I’m speaking with Fabio Parasecoli about his new book, Gastronativism: Food, Identity, Politics, at the Museum of the City of New York at a session chaired by Krishnendu Ray at 6:30 pm. Information is here and the ticketing link is here. This is a preview of the museum’s forthcoming exhibit, Food in New York: Bigger Than the Plate (opening September 16) and is co-presented by MOFAD (Museum of Food and Drink).
USDA fires certifier of Chinese organics: conflicts of interest
In a move that should bring cheer to anyone who cares about the integrity of organic certification, the USDA has banned the Organic Crop Improvement Association (OCIA) from certifying foods from China as organic. According to the accounts in today’s New York Times and the USDA’s enforcement announcement, OCIA used employees of a Chinese government agency to inspect state-controlled farms and food processing facilities.
Oops. This is sending the fox out to guard the chickens (organic, hopefully). The Chinese government has a vested interest in selling certified organic foods and can only be expected to be lenient in enforcing rules for organic production.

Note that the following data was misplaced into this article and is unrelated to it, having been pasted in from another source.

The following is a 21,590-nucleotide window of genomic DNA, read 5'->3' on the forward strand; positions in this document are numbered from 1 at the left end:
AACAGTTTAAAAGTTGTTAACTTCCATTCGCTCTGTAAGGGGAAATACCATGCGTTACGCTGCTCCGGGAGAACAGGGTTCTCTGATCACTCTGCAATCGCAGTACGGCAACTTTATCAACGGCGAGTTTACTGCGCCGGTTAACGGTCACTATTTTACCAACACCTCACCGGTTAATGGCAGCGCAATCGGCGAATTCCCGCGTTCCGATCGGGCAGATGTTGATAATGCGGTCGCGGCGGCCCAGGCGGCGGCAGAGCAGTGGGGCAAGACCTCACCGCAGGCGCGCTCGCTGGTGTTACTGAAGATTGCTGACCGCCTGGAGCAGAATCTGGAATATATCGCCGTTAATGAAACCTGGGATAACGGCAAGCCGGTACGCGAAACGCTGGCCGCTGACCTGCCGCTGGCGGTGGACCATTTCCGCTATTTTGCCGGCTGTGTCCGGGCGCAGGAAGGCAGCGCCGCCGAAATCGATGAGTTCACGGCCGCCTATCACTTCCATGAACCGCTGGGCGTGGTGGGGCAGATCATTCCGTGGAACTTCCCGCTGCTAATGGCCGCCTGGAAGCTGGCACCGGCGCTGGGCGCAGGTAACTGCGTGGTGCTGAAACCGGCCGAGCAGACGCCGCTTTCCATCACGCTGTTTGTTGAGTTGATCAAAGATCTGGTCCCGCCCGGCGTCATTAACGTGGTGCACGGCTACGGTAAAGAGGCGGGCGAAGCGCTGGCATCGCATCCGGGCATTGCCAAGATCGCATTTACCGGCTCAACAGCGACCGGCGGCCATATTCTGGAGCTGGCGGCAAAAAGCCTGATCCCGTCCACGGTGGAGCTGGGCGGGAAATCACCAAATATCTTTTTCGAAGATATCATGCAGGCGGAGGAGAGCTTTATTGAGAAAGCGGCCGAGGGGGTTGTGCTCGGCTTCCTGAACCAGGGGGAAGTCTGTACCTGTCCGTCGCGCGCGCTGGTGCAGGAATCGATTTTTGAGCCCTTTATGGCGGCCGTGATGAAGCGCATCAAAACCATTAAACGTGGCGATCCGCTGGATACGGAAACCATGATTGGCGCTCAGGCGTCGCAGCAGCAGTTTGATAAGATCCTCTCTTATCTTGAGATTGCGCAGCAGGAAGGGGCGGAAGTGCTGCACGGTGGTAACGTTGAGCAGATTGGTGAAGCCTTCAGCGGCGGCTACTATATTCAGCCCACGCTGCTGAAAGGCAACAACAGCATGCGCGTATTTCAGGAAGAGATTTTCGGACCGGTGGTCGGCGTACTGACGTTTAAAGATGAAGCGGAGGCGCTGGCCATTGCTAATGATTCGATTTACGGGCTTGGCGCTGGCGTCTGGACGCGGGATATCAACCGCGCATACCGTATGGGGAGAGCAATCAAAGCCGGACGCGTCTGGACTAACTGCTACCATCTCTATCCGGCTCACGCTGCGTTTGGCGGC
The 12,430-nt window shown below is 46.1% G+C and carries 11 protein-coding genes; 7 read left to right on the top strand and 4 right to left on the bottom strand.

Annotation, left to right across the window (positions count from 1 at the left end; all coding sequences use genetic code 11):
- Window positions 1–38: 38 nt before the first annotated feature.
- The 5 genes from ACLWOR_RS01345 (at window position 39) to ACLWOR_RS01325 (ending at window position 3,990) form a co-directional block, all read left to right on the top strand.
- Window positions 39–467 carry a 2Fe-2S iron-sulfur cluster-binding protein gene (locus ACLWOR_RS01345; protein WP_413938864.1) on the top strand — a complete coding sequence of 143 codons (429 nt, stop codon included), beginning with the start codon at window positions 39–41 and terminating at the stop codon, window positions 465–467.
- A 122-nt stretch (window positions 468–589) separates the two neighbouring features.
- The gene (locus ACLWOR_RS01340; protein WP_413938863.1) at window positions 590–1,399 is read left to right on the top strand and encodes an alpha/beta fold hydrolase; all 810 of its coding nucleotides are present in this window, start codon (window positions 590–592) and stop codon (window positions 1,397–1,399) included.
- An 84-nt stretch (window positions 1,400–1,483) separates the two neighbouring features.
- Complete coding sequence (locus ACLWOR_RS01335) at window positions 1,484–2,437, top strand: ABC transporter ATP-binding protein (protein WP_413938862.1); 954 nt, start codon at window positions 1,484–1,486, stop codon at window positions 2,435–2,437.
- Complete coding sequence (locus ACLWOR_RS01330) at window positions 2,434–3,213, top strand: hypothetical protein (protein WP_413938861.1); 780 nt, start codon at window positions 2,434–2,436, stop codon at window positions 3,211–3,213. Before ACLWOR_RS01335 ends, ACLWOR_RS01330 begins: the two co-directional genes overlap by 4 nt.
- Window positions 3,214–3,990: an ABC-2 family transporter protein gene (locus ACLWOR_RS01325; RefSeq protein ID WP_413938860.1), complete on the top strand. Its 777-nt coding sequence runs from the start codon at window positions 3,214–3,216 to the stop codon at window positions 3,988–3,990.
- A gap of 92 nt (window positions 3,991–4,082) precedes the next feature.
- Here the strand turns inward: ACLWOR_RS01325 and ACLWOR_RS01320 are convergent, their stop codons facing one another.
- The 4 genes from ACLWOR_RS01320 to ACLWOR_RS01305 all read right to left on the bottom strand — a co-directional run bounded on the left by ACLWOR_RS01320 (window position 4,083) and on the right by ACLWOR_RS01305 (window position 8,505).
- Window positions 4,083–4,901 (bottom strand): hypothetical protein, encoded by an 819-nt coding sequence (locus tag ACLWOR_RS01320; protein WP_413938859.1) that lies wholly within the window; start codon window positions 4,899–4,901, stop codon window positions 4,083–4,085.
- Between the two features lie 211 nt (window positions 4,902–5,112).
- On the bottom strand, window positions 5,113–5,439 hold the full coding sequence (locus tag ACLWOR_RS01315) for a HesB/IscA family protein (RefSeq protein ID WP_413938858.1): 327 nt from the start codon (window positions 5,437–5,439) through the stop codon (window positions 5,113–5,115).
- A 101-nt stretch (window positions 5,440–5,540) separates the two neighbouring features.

Honest, reliable, consistent inspection is the cornerstone of consumer trust in organics. If producers aren’t following the rules to the letter (and, we wish, the spirit), why would anyone be willing to pay higher prices for organics? Since it’s impossible to prove that organics are more nutritious than conventional foods, the entire system rests on trust. And the value of trust rests with the inspectors.
Advocates of organics have been worried for ages about the credibility of organic foods from China and whether cheap organics produced according to high standards. Now we know, and the answer is not pretty. With respect to OCIA’s arrangement with Chinese government inspector, the New York Times explains:
The department objected to the arrangement after a 2007 audit, saying the partnership violated a rule barring certifiers from reviewing operations in which they held a commercial interest. The department moved to revoke the association’s accreditation and the group filed an appeal. The department’s disciplinary process is conducted in secret, and negotiations often drag on. In O.C.I.A.’s case, it took nearly three years to resolve.
This cozy arrangement has been going on for at least the last three years?
It’s good that USDA is taking this on now.
But USDA really needs to take a hard look at conflicts of interest in organic certification, domestic as well as foreign. Some USDA-authorized certifying agencies are much more lenient than others. Witness: certification of fish and pet food as organic, despite the lack of final rules for such certification. Some certifying agencies manage to find ways to do this; others refuse.
The organic industry ought to be pushing USDA as hard as it can to establish and enforce the highest possible standards for organic certification. I’m looking forward to reading what the Organic Trade Association—and OCIA—have to say about all this.